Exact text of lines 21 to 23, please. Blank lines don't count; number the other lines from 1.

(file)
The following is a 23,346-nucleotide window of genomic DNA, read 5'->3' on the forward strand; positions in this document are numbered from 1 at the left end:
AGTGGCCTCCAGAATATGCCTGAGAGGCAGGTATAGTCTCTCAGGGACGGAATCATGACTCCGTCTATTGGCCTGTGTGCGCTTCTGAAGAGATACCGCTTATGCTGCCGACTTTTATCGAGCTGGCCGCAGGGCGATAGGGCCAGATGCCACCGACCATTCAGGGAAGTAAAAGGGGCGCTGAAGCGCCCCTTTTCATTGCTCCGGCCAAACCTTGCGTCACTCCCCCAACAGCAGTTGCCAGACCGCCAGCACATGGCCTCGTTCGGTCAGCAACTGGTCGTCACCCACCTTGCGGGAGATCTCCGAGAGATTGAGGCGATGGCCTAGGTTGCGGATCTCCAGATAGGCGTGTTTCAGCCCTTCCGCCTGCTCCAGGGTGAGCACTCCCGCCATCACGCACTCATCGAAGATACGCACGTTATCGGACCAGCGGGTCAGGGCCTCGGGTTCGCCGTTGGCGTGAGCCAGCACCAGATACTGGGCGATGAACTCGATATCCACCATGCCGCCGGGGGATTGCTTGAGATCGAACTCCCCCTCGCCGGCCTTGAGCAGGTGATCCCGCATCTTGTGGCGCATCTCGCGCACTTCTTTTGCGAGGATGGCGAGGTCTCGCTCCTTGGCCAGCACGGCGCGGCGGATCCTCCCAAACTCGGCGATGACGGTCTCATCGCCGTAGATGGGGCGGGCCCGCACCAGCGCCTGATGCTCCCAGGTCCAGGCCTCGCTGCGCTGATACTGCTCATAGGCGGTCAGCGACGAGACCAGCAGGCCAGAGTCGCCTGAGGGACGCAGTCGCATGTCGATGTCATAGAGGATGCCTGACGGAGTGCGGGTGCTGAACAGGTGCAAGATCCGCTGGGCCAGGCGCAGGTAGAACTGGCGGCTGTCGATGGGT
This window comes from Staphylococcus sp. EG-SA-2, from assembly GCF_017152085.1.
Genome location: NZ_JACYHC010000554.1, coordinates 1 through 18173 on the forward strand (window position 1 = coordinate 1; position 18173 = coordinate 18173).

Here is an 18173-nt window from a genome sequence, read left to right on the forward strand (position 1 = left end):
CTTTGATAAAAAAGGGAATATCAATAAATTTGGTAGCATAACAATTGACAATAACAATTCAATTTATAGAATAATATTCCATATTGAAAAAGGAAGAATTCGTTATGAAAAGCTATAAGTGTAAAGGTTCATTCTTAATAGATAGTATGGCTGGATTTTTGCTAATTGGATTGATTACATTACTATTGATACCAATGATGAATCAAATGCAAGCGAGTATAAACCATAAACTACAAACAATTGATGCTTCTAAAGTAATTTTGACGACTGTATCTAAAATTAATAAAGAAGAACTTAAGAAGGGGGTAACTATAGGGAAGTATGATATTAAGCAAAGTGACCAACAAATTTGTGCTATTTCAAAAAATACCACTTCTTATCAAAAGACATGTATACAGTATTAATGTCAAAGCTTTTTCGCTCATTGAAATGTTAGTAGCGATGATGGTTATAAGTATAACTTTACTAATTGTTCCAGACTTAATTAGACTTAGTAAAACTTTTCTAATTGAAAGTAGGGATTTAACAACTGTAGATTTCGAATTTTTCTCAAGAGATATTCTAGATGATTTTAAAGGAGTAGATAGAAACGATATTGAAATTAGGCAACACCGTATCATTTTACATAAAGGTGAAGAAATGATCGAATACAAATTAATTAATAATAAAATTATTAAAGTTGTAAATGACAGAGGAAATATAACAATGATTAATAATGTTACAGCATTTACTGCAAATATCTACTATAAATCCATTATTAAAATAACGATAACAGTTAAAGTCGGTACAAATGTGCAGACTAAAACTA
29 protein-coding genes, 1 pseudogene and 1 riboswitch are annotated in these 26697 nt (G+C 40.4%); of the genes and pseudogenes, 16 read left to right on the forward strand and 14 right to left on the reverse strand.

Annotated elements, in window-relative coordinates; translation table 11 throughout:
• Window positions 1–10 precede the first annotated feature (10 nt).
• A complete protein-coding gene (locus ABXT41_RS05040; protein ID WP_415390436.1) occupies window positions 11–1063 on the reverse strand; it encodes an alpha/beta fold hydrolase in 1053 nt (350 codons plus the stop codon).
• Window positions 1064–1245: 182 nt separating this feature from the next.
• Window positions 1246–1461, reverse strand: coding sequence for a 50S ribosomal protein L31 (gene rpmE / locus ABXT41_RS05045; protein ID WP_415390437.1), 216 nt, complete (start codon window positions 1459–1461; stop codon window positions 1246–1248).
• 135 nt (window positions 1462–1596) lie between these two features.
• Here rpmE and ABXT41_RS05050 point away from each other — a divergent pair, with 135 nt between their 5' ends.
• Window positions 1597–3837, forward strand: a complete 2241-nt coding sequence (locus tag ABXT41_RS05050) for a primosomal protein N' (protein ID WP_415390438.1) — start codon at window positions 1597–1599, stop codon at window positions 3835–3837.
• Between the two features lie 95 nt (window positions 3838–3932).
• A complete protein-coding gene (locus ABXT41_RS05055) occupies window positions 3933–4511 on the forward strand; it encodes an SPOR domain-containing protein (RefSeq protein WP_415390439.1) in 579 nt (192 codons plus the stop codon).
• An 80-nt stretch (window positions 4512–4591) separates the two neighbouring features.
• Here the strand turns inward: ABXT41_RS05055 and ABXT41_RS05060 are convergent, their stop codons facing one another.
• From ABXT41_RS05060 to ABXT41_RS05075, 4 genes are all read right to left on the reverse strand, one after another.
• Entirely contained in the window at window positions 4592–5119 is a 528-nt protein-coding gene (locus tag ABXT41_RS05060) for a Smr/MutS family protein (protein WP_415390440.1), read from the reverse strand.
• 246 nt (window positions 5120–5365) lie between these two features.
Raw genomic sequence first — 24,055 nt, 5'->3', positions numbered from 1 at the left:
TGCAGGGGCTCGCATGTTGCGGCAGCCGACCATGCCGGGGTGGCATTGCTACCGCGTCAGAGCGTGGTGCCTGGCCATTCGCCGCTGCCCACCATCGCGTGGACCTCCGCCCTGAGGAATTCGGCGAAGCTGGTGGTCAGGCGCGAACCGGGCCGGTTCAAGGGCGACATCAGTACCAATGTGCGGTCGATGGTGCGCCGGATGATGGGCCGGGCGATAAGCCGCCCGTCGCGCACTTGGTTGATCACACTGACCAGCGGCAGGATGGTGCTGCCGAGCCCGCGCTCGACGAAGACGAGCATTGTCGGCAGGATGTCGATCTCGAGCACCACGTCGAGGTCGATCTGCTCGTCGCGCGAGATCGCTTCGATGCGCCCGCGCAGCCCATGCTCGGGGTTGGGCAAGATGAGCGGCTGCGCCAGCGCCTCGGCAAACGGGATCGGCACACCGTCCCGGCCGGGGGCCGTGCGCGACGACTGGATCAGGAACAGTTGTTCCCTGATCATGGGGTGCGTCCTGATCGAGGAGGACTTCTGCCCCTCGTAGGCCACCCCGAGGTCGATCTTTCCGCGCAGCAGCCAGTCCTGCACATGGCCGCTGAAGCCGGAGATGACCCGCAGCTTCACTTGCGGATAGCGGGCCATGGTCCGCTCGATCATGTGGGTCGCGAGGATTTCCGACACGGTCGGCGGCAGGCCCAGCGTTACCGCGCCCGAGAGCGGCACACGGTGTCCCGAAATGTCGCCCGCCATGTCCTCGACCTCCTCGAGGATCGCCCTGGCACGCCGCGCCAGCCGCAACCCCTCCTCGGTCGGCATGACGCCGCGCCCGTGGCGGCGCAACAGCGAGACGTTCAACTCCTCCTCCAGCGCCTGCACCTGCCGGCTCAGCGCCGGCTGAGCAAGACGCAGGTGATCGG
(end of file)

• Entirely contained in the window at window positions 4592–5119 is a 528-nt protein-coding gene (locus tag ABXT41_RS05060) for a Smr/MutS family protein (protein WP_415390440.1), read from the reverse strand.
• 246 nt (window positions 5120–5365) lie between these two features.
Raw genomic sequence first — 24,055 nt, 5'->3', positions numbered from 1 at the left: